It’s the end of a long day and all you can think about is sinking into your warm safe bed and falling asleep. Once you’ve taken care of all your responsibilities and finally get to jump in bed, you toss and turn and lay awake all night long with repetitive negative thoughts or worries running through your mind.
If this sounds familiar to you, don’t worry, you aren’t alone. Many people have trouble sleeping due to persistent thoughts about their past or worries about what the future holds. It seems that these pesky dark thoughts always show up at bedtime. When the hustle and noise of the day finally comes to an end and you get to rest in silence, there is nothing to stop your mind from wandering.
Research shows that thinking negative thoughts right before falling asleep causes poor sleep quality, restlessness, and even nightmares.
Changing Your Brain’s Default Mode
Our brain’s default mode is known as “mind-wandering.” This mindset, linked with thoughts of the past and future, surfaces when we don’t have anything directly occupying our attention. It also often involves worrying about what others think of us and tends to lean towards the negative. For some people these thoughts become obsessive and their brain becomes trained to think of sleep as something unpleasant. This can lead to chronic insomnia and even depression. In order to combat this situation and get the rest that is so desperately needed, the brain needs to be reprogramed to think of sleep as something safe and positive.
The first step towards retraining your brain is something called cognitive behavioral therapy, which is a fancy way of saying that whenever a negative thought pops into your head, replace it with a positive one.
It sounds ridiculously simple in theory but many people have a tough time with this one. Some people find it easier to think negative thoughts than positive ones, and becoming positive takes more effort.
You need to recognize the negative thoughts for what they are, push them away, and think of something positive instead. You can think of an inspirational quote, an affirmation, a shortlist of your gratitudes, or simply about something that brings you joy.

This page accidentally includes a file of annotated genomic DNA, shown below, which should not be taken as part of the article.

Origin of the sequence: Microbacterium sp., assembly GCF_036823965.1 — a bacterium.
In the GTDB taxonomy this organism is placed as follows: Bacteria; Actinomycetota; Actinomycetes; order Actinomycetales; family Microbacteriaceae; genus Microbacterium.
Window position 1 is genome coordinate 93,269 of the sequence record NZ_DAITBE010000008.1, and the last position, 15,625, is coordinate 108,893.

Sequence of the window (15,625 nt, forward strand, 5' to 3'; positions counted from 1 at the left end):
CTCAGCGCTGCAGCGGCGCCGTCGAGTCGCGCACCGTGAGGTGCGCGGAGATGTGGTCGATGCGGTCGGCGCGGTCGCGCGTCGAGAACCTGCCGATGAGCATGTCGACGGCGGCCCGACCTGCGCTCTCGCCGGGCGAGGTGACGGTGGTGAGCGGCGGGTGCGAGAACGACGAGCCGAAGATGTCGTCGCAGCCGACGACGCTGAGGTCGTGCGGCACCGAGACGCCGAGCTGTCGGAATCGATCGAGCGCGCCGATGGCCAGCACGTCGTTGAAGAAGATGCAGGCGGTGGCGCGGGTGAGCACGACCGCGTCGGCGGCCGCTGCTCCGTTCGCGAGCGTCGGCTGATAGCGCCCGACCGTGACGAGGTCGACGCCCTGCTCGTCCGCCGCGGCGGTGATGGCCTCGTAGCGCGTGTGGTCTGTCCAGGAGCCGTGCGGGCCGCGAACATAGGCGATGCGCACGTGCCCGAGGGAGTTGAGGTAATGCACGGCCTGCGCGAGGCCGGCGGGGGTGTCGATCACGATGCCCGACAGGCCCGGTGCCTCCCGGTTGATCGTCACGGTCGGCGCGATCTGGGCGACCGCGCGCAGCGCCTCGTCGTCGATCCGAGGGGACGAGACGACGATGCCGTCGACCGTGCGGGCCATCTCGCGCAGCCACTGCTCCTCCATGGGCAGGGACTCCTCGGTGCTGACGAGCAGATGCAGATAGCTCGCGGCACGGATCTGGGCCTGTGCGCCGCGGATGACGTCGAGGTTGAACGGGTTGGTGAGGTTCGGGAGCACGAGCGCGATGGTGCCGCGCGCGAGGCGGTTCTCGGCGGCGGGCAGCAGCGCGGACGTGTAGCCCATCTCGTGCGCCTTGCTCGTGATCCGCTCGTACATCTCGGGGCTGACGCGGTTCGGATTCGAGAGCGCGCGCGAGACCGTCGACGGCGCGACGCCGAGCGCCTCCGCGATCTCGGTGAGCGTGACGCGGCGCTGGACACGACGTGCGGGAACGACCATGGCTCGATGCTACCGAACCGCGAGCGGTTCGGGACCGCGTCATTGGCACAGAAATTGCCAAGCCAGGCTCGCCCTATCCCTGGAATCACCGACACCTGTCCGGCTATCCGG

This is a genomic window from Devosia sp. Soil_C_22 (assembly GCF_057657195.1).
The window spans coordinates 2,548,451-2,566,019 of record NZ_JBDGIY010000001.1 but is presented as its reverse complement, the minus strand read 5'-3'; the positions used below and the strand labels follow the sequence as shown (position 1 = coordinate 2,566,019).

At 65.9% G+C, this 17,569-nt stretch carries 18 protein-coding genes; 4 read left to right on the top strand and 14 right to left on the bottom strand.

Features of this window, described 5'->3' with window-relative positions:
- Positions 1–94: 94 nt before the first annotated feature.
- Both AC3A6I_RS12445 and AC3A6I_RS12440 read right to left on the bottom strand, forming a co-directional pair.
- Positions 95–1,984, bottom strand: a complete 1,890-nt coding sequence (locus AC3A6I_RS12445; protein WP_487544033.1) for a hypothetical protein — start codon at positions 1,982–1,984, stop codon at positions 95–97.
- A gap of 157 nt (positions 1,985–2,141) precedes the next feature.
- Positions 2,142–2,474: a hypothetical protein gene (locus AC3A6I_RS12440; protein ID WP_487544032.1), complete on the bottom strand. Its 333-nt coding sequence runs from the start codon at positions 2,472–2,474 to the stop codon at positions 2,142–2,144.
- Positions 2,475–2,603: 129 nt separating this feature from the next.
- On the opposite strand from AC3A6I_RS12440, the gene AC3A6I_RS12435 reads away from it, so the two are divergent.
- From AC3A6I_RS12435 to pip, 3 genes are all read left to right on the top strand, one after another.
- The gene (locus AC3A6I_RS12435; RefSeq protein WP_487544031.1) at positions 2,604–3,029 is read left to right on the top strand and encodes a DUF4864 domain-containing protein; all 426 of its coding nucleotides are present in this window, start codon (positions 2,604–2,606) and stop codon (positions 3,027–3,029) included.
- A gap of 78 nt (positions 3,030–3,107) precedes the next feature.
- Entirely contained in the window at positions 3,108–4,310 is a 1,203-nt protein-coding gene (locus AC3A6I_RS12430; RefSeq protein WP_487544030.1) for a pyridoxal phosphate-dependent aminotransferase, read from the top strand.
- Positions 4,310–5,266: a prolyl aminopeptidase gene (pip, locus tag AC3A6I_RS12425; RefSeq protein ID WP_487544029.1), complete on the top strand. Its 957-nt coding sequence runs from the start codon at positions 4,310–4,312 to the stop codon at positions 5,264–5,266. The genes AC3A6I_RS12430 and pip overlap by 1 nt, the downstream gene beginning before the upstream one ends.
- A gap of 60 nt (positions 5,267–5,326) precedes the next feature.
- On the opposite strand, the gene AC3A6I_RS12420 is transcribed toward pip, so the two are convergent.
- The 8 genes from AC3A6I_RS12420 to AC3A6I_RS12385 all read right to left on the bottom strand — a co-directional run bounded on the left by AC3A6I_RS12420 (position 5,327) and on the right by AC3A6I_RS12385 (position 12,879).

Here are some examples of positive sleep affirmations from SleepLikeTheDead.com:
Sleep is pleasant, relaxing and even blissful.
Sleep is to be enjoyed. It is a time of rest and rejuvenation.
Falling asleep quickly is easy and effortless.
Falling back to sleep if one wakes up during the night is effortless and occurs quickly.
It’s easy to relax and stay relaxed in bed.
Fall Asleep Filled With Gratitude
A recent study in Applied Psychology: Health and Well-Being, led by psychology professor Nancy Digdon, showed that participants that practiced a gratitude exercise just before bed each night slept better. Writing in a gratitude journal for just 15 minutes at night helped people worry less at bedtime and consequently fell asleep faster and stayed asleep throughout the night.
Reflecting on all the good things in your life makes you worry less and feel more positive. By focusing on the right things you can train your brain to think happy thoughts on autopilot. Instead of obsessing about an argument you lost with a co-worker, you’ll be thinking about the praise you received from your boss. Rather than worrying about how you’ll get everything on your list done tomorrow, you’ll think about all the great things you accomplished today. This simple change of your thought pattern will help you drift off to sleep in record time.
Take a few minutes in the evening to write in a gratitude journal, focus on 3 to 5 things that you are feeling grateful for. If you want to take it one step farther you can write a thank you letter to someone or something that has made you happy this week. If it’s about a real person in your life you can even deliver that letter and help spread the optimism and positivity to others. You can brighten someone’s day with your own gratitude and maybe help them sleep a little better at night too.
A Few Extra Sleep Tips
Positive thinking will help you acheive a better sleep quality, but there are a few other things that could help you out as well.
One is having a darkened, quiet room to drift off to dreamland in. Another is having a weighted blanket to sleep under. Weighted blankets are designed to provide “deep touch pressure.” This type of pressure, that mimics the feeling of being held, has been shown to increase serotonin, a neurotransmitter that helps you stay calm and feel happier.
Now you’re ready to put on your jammies, write in your gratitude journal, say your sleep affirmations out loud, and then fall asleep to dream of wonderful things.